The Arena is a recurring theme in the history of Caledonia Fair. In 1946 the Caledonia Arena Co. was in financial trouble and after lengthy discussion, the Society agreed to consider the purchase of the Arena from the mortgage holder. However, it was not until April of 1949 that the Fair completed the deal. Apart from the $2800 for the building, other expenses included: installation of lavatory, $1500; painting of building, $1000; building road fence, $800; flood lighting, $500; and repair to Arena, $600. The Fair took over the operations of the Arena and began the endless task and expense of keeping it repaired.

By 1953, Caledonia Fair was the tenth largest of the 249 fairs in Ontario and continued to improve. In 1958 the Sheep and Pig Barn were lost to fire but new barns were rebuilt that same year. Electricity was added to all the barns. The Fair enjoyed good weather, attendance soared. and the Fair office finally got a telephone.

In 1961 the main entrance to the Arena was modernized. The Exhibition Hall became the showcase of the Fair and 1800 new royal blue and gold streamers were suspended from the ceiling . Nearly a quarter of a mile of red, white and blue bunting and five truck loads of autumn leaves decorated the exhibits. Lady Directors wore new wine coloured blazers and the Men Directors sported tan coloured, ten gallons hats.

A major restructuring of the grounds took place in 1962. The old grandstand was beyond repair. A new grandstand with a capacity of 1260 was built along the river bank. Unfortunately it rained continuously on all 3 days and nights of the fair and it was not used.

A new entrance was added to the Exhibition Hall in 1966 in time for the special events of Centennial year. Centennial features included an antique parlour and kitchen, antique school supplies and a Spelling Match. All directors wore period costume. Once again, plans were defeated by the weather. Continuous rain forced the cancellation of the horse shows, races and night shows. However it was reported that "over 12,000 loyal people braved the elements clad in every type of raincoat and rubber footwear imaginable."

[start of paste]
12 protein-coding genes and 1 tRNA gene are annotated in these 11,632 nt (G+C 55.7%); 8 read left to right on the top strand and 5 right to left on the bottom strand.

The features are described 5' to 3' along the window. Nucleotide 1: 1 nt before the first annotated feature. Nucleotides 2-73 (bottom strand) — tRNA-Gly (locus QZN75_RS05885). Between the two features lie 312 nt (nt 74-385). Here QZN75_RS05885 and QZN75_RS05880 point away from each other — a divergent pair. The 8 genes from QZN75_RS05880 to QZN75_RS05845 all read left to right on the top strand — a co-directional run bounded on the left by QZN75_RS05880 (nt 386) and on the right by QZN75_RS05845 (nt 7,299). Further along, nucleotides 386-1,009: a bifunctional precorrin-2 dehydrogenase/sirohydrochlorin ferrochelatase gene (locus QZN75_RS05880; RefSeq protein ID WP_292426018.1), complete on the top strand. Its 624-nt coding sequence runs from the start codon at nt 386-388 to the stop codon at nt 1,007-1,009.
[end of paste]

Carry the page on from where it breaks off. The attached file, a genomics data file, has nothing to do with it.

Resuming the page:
The seventies were an eventful decade for the Fair. In 1970 a new horse barn was built at the east end of the grounds. In May of 1970 the town proposed a new Arena which would be owned by the Society and leased to the Caledonia Community Service Board for ten months of each year. The Society agreed and donated $10,000 to the project. It was then discovered that in order to obtain a debenture, the Society needed to deed the land (approximately 120' by 220') over to the town. The Society did this and a 99 year lease was signed. Another highlight was the announcement in 1971 that the fair had achieved Class A status, the highest classification for fairs in Ontario. The following year the Fair celebrated its 100th birthday will many special features and projects.

By the early seventies, a four day fair was discussed. Midways had become a means of financial survival for most fairs and without the promise of an extra day's revenue, the Midway could not promise continued association with the Fair. After much debate, Caledonia held its first four day fair in 1974. The current Fair Office and Dining Hall were built in 1974 as a joint project with the Kinsmen.

In the 1980's and 90's, the Society began to meet the challenge of adapting to a changing population. Where once the Fair met the needs of a largely rural population, urbanization required new strategies in what experts were now calling "the fair industry." Livestock competitions were no longer enough. Agri-education became a major focus with demonstrations and displays helping to bridge the growing gap between urban and rural. The Special Events Platform was started in 1986 to offer more entertainment for fair visitors. A new Poultry Building was also built that year.